Emergence of Babesia canis in southern England

Maria del Mar Fernández De Marco, Luis M. Hernández-Triana, L. Paul Phipps, Kayleigh Hansford, E. Sian Mitchell, Benjamin Cull, Clive S. Swainsbury, Anthony R. Fooks, Jolyon Medlock, Nicholas Johnson*

*Corresponding author for this work

Research output: Contribution to journalArticlepeer-review

45 Citations (Scopus)


Background: The United Kingdom is considered free of autochthonous transmission of canine babesiosis although cases are reported in dogs associated with recent travel abroad. During the winter months of 2015/16, a cluster of cases of disease in dogs with signs suggestive of canine babesiosis were reported in Harlow, Essex. Methods: Babesia species were detected in dog blood samples by Giemsa staining of blood smears and by pan-piroplasm PCRs. Babesia species were also detected in extracts of tick DNA using pan-piroplasm PCRs. DNA sequencing and phylogenetic analysis was used to confirm the species of Babesia present in dog blood and tick samples. Tick species were identified by PCR-sequencing based on amplification of the cytochrome c oxidase subunit one (cox1) gene. Dermacentor reticulatus ticks were sampled from field sites in England and Wales. Results: Blood smear analysis on samples taken from some of the affected dogs confirmed the presence of a large Babesia species within erythrocytes. A tick recovered from one of these cases was identified as Dermacentor reticulatus, a species with a limited distribution in England and Wales, but a known vector of canine babesiosis in continental Europe. Babesia canis was subsequently identified in blood samples obtained from three clinical cases (all dogs) within the area and from ticks associated with these dogs. A field survey detected 17 adult D. reticulatus ticks from one area visited by the affected dogs. Fourteen of these ticks were shown to be positive for the B. canis parasite, implicating them as a potential source for babesiosis in Harlow. In order to assess whether the parasite is present in more than one tick population, D. reticulatus ticks from across England and Wales were screened for the presence of Babesia species. In addition to the Harlow site, a further five locations where D. reticulatus is present were screened for Babesia species. Babesia was not detected from most sites tested but one tick from a single location in Wales was positive for B. canis. Conclusions: Infection with B. canis was confirmed in a number of dogs in Harlow, Essex, with no history of travel outside of the country. The same pathogen was identified in field-caught D. reticulatus ticks in the same area and is considered the likely source of infection. This highlights the need for vigilance by veterinary surgeons for future outbreaks of tick-borne disease in dogs.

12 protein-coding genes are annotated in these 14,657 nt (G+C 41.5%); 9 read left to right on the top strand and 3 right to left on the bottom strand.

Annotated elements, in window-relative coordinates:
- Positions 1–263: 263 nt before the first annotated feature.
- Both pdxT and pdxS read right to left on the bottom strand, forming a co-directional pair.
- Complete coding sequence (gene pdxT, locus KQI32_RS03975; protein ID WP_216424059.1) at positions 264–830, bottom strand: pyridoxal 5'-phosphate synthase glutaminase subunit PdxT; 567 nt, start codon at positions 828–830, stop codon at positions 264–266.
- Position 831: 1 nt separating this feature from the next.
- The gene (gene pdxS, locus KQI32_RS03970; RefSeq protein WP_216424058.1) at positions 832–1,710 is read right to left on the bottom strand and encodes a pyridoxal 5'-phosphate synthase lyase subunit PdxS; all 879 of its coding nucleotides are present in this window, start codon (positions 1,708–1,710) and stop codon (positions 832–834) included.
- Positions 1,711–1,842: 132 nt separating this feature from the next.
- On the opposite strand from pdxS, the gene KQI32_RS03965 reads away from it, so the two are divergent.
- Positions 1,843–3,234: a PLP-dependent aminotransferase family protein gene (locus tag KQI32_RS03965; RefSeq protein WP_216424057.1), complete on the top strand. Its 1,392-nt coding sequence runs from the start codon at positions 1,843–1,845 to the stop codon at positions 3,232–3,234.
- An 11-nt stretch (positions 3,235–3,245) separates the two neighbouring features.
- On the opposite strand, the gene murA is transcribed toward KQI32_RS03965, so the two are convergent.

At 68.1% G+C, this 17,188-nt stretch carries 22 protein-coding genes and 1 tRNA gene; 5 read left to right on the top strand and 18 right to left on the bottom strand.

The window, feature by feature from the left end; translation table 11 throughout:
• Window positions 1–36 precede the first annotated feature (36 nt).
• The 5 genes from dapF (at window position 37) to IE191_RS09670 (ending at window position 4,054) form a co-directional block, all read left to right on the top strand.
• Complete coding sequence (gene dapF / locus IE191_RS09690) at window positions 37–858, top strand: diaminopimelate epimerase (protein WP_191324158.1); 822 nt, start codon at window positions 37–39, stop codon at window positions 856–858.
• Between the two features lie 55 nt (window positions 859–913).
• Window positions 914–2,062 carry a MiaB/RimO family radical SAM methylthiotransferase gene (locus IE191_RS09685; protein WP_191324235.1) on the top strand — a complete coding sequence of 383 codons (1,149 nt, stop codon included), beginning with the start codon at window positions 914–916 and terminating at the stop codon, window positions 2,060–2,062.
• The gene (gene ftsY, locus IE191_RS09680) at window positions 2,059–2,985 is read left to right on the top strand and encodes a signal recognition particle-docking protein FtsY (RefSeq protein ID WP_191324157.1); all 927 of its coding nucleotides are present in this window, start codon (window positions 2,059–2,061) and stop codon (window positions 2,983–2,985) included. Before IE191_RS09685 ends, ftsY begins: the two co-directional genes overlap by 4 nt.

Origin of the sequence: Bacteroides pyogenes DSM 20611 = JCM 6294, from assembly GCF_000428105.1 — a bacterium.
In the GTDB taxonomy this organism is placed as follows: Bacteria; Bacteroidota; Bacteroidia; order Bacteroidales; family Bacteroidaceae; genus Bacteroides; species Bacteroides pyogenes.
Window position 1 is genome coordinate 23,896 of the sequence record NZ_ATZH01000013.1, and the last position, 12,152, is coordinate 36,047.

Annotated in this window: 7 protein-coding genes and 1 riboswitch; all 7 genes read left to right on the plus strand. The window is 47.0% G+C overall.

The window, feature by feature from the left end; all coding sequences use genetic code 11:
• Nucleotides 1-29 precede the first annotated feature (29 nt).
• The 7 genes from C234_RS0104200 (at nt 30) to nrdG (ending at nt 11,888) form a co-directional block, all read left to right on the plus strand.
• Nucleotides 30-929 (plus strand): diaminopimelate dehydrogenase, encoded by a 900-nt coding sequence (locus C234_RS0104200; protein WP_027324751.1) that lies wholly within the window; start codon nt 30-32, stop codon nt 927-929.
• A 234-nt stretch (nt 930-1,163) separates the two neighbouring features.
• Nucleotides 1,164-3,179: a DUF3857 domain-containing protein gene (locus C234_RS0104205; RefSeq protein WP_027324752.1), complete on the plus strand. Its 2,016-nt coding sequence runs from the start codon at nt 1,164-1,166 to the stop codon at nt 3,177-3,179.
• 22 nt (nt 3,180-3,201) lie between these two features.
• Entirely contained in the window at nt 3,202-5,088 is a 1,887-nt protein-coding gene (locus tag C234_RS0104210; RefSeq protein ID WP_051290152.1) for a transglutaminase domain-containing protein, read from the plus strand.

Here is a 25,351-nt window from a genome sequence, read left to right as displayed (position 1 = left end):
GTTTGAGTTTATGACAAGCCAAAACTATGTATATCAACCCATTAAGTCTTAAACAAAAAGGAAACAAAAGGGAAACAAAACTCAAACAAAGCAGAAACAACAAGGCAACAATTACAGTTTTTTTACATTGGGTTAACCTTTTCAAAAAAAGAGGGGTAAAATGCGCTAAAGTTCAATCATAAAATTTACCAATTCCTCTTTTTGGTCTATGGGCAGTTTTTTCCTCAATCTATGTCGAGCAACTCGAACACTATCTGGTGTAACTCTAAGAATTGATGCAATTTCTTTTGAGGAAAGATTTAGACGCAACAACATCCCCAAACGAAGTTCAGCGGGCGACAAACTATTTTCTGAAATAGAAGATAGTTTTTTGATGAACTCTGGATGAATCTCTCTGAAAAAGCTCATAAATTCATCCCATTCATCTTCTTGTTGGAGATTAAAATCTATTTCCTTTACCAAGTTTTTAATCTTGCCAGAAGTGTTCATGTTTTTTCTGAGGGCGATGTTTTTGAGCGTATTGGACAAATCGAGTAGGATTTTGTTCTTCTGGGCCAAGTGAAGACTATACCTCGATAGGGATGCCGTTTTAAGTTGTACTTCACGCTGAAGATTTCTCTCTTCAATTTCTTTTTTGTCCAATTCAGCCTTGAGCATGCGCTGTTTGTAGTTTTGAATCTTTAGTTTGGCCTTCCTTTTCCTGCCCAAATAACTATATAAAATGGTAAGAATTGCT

Original languageEnglish
Article number241
JournalParasites and Vectors
Issue number1
Publication statusPublished - 17 May 2017

Bibliographical note

Publisher Copyright:
© 2017 The Author(s).

Copyright 2017 Elsevier B.V., All rights reserved.


  • Babesia canis
  • Canine babesiosis
  • Dermacentor reticulatus


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